Top-Down vs. Bottom-Up Resource Planning: Which Is Better?

/Top-Down vs. Bottom-Up Resource Planning: Which Is Better?

Top-Down vs. Bottom-Up Resource Planning: Which Is Better?

In a Sopheon exclusive, Keith Duncan shares his well-seasoned perspective on the importance of resource planning as an integral part of the new product development process.

In order to optimize the return on investment from new products, an organization must excel at managing its product portfolio(s). This requires good visibility into the value, risk, expense and resource requirements of individual projects. Unless resource planning is fully integrated into new product development processes, such visibility is limited and, by extension, the effective use of resources is negatively impacted.  It’s almost like driving at night with your headlamps off; you can’t see far enough ahead to know where you might run into serious problems.

In the area of resource-planning best practices, there has been considerable debate about whether top-down or bottom-up planning is “better.” Support can be found for both approaches. However, Sopheon’s experience suggests that for organizations aiming to align limited resources with the most lucrative new product opportunities, a top-down approach provides the best balance of benefit to effort.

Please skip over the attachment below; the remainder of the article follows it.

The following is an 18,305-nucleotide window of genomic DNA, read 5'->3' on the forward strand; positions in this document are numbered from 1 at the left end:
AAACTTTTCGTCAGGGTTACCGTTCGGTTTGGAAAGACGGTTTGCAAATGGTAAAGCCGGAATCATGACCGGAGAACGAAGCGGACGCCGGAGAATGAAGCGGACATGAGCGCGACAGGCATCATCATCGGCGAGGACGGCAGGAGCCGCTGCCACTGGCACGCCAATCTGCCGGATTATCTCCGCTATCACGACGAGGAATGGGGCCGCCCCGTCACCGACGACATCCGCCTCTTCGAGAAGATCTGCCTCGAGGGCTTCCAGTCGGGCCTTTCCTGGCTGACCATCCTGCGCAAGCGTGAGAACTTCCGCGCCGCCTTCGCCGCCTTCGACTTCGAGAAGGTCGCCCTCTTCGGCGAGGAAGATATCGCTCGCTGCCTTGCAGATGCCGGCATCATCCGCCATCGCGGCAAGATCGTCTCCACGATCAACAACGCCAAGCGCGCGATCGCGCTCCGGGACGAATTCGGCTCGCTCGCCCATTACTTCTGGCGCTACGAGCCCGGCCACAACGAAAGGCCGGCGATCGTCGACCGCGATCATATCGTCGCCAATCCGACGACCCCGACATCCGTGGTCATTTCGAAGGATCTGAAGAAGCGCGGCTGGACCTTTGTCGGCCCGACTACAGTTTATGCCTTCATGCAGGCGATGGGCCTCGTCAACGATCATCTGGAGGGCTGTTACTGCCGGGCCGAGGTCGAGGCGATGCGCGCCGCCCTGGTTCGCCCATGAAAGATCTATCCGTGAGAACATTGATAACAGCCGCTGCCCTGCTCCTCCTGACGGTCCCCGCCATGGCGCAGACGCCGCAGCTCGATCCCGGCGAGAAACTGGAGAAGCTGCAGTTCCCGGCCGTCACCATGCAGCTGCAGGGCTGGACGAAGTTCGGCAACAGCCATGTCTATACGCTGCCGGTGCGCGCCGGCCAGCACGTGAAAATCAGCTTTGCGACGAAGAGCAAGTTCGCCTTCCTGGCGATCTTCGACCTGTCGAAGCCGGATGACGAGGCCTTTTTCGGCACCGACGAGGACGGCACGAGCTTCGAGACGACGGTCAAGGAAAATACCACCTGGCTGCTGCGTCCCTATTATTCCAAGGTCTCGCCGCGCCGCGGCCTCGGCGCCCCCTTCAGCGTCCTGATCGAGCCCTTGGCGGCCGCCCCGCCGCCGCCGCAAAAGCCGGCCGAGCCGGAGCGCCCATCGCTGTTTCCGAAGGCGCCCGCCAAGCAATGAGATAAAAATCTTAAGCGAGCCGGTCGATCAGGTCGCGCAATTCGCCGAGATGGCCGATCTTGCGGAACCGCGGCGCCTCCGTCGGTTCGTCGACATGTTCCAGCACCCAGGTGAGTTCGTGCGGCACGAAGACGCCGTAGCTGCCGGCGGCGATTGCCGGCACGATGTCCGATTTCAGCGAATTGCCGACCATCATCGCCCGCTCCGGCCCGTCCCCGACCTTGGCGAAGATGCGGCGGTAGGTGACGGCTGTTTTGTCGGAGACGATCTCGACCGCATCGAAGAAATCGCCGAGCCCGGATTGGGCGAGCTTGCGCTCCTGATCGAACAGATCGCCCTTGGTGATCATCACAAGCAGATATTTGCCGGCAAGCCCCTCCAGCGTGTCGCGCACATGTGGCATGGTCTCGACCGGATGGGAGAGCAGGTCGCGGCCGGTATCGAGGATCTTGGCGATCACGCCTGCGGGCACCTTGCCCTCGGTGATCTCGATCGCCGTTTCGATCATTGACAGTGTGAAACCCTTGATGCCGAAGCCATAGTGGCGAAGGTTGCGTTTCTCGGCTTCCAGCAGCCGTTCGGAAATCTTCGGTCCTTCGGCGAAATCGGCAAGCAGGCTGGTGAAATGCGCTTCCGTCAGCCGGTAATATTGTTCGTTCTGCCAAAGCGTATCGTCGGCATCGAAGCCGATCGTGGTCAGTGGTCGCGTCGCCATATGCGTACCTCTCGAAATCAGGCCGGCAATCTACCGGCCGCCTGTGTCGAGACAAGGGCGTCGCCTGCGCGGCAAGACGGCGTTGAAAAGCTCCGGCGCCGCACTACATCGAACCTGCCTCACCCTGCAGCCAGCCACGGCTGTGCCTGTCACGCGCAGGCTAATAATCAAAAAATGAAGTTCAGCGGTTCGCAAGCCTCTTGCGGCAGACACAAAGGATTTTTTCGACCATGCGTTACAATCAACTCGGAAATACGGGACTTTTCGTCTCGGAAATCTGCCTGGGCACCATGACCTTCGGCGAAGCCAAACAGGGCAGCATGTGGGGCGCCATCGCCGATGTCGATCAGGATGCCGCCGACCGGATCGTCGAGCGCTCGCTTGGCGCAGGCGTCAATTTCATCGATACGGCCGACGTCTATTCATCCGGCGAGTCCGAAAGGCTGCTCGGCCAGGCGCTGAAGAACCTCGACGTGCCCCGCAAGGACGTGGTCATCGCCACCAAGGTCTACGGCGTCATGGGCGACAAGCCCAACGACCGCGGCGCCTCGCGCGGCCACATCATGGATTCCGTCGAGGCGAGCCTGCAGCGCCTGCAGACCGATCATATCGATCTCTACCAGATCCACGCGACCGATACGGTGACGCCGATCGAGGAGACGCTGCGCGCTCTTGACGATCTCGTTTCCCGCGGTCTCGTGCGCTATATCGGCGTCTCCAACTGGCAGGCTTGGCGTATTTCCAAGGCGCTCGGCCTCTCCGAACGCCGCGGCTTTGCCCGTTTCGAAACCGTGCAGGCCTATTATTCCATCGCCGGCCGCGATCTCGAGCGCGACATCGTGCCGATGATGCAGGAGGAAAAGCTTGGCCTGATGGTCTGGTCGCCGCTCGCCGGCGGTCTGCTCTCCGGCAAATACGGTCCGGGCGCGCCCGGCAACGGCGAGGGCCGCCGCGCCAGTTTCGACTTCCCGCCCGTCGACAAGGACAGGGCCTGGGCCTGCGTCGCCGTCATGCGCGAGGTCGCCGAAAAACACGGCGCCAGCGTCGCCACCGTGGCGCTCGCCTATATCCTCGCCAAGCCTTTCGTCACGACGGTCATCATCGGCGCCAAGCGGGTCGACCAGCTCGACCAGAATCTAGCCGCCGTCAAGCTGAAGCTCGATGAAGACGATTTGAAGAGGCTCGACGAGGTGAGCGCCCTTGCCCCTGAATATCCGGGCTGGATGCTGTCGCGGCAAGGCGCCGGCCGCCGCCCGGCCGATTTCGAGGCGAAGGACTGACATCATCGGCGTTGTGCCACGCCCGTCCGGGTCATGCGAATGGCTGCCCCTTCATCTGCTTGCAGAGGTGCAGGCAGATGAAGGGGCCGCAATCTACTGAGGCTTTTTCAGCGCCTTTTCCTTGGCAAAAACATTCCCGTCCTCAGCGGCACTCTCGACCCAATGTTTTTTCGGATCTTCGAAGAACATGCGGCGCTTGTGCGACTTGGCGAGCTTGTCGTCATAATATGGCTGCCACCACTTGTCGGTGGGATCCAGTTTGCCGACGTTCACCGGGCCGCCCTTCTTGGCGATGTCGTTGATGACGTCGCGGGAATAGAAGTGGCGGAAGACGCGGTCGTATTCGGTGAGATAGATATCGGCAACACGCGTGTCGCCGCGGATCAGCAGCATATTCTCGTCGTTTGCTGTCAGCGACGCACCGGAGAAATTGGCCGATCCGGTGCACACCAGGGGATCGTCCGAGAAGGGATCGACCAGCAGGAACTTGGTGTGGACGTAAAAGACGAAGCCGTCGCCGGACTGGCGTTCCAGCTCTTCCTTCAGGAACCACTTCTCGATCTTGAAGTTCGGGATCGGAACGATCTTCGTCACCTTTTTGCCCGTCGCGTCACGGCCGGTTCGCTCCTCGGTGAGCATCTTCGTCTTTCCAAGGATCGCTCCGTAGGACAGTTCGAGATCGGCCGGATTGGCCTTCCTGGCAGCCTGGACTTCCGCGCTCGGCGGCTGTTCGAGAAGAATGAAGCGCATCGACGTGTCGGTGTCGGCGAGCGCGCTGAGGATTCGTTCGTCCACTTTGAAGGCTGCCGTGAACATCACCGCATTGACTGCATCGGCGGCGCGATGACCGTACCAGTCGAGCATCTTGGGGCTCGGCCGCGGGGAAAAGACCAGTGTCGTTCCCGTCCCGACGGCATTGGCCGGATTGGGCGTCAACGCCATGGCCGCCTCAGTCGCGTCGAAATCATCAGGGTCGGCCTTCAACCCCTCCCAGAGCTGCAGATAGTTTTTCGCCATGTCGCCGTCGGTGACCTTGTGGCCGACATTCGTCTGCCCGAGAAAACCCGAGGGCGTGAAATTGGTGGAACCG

The top-down approach to integrated resource planning uses rough-order-of-magnitude sizing with very little detail to estimate resource needs. The bottom-up approach uses project planning techniques to create task-based estimates.

Unlike bottom-up resource planning that requires a detailed project plan and supporting project-management software, top-down resource planning can be implemented early in the project cycle using simple tools. The visibility provided by the top-down approach is more than adequate to support the level of portfolio planning required to maximize returns from the investment of R&D and other resources.

Recently, I wrote a white paper which examines the differences between top-down and bottom-up planning, including the cost/benefit trade-offs. It also shows how - by integrating long-term resource planning with a standardized new product development process - you can do a better job of project prioritization and scheduling, improve product quality and shorten time-to-market.

Author: Keith Duncan

Keith has over 20 years of experience in the software and consulting fields. He is a Lean Six Sigma Black Belt and certified as a New Product Development Professional.

2016-12-14T21:01:52-05:00February 21st, 2012|